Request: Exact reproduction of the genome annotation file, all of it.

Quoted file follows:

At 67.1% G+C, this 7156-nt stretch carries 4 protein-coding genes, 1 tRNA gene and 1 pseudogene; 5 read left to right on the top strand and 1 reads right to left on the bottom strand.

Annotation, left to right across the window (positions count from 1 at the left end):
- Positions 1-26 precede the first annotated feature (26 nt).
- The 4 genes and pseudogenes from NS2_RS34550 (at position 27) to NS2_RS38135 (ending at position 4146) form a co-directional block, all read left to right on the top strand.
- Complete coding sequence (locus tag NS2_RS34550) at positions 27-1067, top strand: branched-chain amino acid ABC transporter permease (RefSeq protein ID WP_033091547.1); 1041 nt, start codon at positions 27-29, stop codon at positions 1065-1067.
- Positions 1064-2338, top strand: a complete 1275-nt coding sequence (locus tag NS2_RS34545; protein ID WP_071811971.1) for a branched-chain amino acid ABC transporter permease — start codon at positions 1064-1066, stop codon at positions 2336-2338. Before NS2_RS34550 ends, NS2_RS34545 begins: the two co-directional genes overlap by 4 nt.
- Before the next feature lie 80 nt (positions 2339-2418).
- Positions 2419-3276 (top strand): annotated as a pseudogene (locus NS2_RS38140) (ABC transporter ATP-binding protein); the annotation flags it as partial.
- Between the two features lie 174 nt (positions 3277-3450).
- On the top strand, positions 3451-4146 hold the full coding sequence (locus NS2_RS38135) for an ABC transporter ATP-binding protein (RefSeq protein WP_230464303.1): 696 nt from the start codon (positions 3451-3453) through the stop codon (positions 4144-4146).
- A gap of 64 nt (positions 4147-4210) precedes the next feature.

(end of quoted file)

At 67.1% G+C, this 7156-nt stretch carries 4 protein-coding genes, 1 tRNA gene and 1 pseudogene; 5 read left to right on the top strand and 1 reads right to left on the bottom strand.

Annotation, left to right across the window (positions count from 1 at the left end):
- Positions 1-26 precede the first annotated feature (26 nt).
- The 4 genes and pseudogenes from NS2_RS34550 (at position 27) to NS2_RS38135 (ending at position 4146) form a co-directional block, all read left to right on the top strand.
- Complete coding sequence (locus tag NS2_RS34550) at positions 27-1067, top strand: branched-chain amino acid ABC transporter permease (RefSeq protein ID WP_033091547.1); 1041 nt, start codon at positions 27-29, stop codon at positions 1065-1067.
- Positions 1064-2338, top strand: a complete 1275-nt coding sequence (locus tag NS2_RS34545; protein ID WP_071811971.1) for a branched-chain amino acid ABC transporter permease — start codon at positions 1064-1066, stop codon at positions 2336-2338. Before NS2_RS34550 ends, NS2_RS34545 begins: the two co-directional genes overlap by 4 nt.
- Before the next feature lie 80 nt (positions 2339-2418).
- Positions 2419-3276 (top strand): annotated as a pseudogene (locus NS2_RS38140) (ABC transporter ATP-binding protein); the annotation flags it as partial.
- Between the two features lie 174 nt (positions 3277-3450).
- On the top strand, positions 3451-4146 hold the full coding sequence (locus NS2_RS38135) for an ABC transporter ATP-binding protein (RefSeq protein WP_230464303.1): 696 nt from the start codon (positions 3451-3453) through the stop codon (positions 4144-4146).
- A gap of 64 nt (positions 4147-4210) precedes the next feature.